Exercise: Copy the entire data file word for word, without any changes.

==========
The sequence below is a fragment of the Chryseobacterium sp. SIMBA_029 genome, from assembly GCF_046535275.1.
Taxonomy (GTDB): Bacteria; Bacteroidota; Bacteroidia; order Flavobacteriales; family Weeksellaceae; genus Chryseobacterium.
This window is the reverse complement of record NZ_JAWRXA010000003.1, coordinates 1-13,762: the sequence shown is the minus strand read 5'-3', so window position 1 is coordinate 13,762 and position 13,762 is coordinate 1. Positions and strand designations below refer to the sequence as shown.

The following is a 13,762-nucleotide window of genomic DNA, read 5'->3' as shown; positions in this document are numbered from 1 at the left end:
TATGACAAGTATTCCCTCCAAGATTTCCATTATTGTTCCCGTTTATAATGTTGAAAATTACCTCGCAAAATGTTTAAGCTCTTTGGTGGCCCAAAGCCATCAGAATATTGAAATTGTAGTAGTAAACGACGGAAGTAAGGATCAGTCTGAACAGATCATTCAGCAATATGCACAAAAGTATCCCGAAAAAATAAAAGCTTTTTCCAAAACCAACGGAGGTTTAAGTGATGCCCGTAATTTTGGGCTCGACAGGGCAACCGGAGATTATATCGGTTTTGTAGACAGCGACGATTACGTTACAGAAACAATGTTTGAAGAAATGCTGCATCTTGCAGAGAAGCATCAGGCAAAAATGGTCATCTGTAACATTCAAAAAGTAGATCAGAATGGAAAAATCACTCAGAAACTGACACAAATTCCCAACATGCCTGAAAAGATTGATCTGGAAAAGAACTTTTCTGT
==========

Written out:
The sequence below is a fragment of the Chryseobacterium sp. SIMBA_029 genome, from assembly GCF_046535275.1.
Taxonomy (GTDB): Bacteria; Bacteroidota; Bacteroidia; order Flavobacteriales; family Weeksellaceae; genus Chryseobacterium.
This window is the reverse complement of record NZ_JAWRXA010000003.1, coordinates 1-13,762: the sequence shown is the minus strand read 5'-3', so window position 1 is coordinate 13,762 and position 13,762 is coordinate 1. Positions and strand designations below refer to the sequence as shown.

The following is a 13,762-nucleotide window of genomic DNA, read 5'->3' as shown; positions in this document are numbered from 1 at the left end:
TATGACAAGTATTCCCTCCAAGATTTCCATTATTGTTCCCGTTTATAATGTTGAAAATTACCTCGCAAAATGTTTAAGCTCTTTGGTGGCCCAAAGCCATCAGAATATTGAAATTGTAGTAGTAAACGACGGAAGTAAGGATCAGTCTGAACAGATCATTCAGCAATATGCACAAAAGTATCCCGAAAAAATAAAAGCTTTTTCCAAAACCAACGGAGGTTTAAGTGATGCCCGTAATTTTGGGCTCGACAGGGCAACCGGAGATTATATCGGTTTTGTAGACAGCGACGATTACGTTACAGAAACAATGTTTGAAGAAATGCTGCATCTTGCAGAGAAGCATCAGGCAAAAATGGTCATCTGTAACATTCAAAAAGTAGATCAGAATGGAAAAATCACTCAGAAACTGACACAAATTCCCAACATGCCTGAAAAGATTGATCTGGAAAAGAACTTTTCTGT